Second Workshop on the Open Archives Initiative: gaining independence with e-Prints archives and OAi

Geneva, 17-19 October 2002

The Open Archive Initiative (OAi) is a movement growing out of the successful implementation of the preprint server initially for high-energy physics (arXiv.org), and a desire to disseminate scholarly publications such as theses, conference proceedings and courseware from the web servers of the institutions sponsoring such publications. The possibilities of self-publication of refereed articles are also attractive, especially where library budgets are continually squeezed in the face of ever-increasing subscription rates by what are considered high-cost commercial publishers.

Arising from previous meetings, the Protocol for Metadata Harvesting (OAI-PMH) is a technical method for disseminating descriptive metadata about resources that an institution wishes to advertise or make available. Such resources are typically e-prints (theses, conference proceedings, informal reports, preprints), but might be anything at all (database records, physical museum specimens...). The protocol is designed to allow a client (the "harvester") to query a server (the "data provider") for the metadata formats it supports, and for individual records or sets of records in the desired formats. As a base level for interoperability, servers are required to provide metadata conforming to the Dublin Core standard, but the negotiation facility allows metadata of arbitrary complexity to be exchanged between capable servers and clients.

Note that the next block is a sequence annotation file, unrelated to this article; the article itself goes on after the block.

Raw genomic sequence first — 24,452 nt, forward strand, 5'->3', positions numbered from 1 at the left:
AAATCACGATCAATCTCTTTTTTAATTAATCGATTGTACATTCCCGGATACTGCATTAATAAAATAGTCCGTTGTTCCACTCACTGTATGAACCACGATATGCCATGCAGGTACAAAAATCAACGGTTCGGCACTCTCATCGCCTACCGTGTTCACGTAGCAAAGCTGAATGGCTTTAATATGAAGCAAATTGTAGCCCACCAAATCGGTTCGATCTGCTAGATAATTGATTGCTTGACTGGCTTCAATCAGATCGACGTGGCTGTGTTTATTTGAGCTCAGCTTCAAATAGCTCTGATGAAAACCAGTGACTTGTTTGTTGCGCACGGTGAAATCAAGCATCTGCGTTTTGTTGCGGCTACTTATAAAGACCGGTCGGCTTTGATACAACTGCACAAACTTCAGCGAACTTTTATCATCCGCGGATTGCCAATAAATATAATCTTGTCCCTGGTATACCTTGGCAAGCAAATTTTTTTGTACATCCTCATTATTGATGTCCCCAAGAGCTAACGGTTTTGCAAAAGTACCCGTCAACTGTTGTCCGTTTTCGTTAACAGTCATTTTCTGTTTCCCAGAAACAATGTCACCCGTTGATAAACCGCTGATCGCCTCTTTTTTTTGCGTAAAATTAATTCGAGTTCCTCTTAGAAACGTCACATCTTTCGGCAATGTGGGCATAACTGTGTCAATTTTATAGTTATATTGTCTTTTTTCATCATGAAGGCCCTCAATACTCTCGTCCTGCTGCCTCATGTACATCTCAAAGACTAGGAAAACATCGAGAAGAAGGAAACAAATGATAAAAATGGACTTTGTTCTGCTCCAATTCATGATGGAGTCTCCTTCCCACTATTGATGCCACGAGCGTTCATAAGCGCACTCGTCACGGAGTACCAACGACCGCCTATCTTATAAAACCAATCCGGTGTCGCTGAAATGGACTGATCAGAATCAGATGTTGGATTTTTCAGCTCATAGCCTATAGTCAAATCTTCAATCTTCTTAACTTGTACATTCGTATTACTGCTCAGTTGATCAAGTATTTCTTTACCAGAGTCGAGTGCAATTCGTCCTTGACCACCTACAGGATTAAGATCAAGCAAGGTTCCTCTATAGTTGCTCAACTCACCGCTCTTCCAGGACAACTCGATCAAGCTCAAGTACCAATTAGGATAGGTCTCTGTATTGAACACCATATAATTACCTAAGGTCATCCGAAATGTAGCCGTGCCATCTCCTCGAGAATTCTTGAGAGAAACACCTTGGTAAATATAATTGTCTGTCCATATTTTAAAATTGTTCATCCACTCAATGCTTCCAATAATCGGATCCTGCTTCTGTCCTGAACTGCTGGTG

Version 2.0 of the OAI-PMH standard has just been released, as a stable release version built on the experience of pilot schemes running the earlier version 1.0.

It is expected that service providers will emerge who collect the metadata offered by contributing institutions, and who then may layer value-added services on top of the harvested metadata to link together and impose organisation on the distributed resources made visible in this way. One element of the protocol designed to facilitate this is the container type which can point to related repositories.

The majority of presentations at this workshop concentrated on the establishment of institutional repositories of digital documents interconnecting via the OAI-PMH. In most cases, the institution would be a University, and the maintainer of the repository the University Library. In part this is because many of the resources considered suitable for management in this realm have by tradition been curated by the libraries. They feel that this new role is one that they are well qualified to perform, though in practice not all university libraries have sufficient technical resources at their disposal to implement even the modest programming requirements.

The most highly developed of the library-based schemes have front-end applications to allow direct submission of electronic content by the organising faculty staff; some also have hooks that could permit peer review and the development of home-grown journal publishing operations. The DSpace project developed at MIT in collaboration with Hewlett-Packard is an impressive implementation, and the software engine will shortly be released as an Open Source package. Other infrastructure packages, such as the established eprints.org software of the University of Southampton and the powerful system driving document organisation, translation and serving built over many years at CERN are also, or will soon be, available for Open Source download and development. The intention is to encourage the adoption and use of powerful and reasonably standardised tools in building properly federated data repositories. The presentation of the DSpace project drew attention to the need for a vertical integration by discipline of the horizontally federated institutional resources, a distinction that was implicit in many other presentations.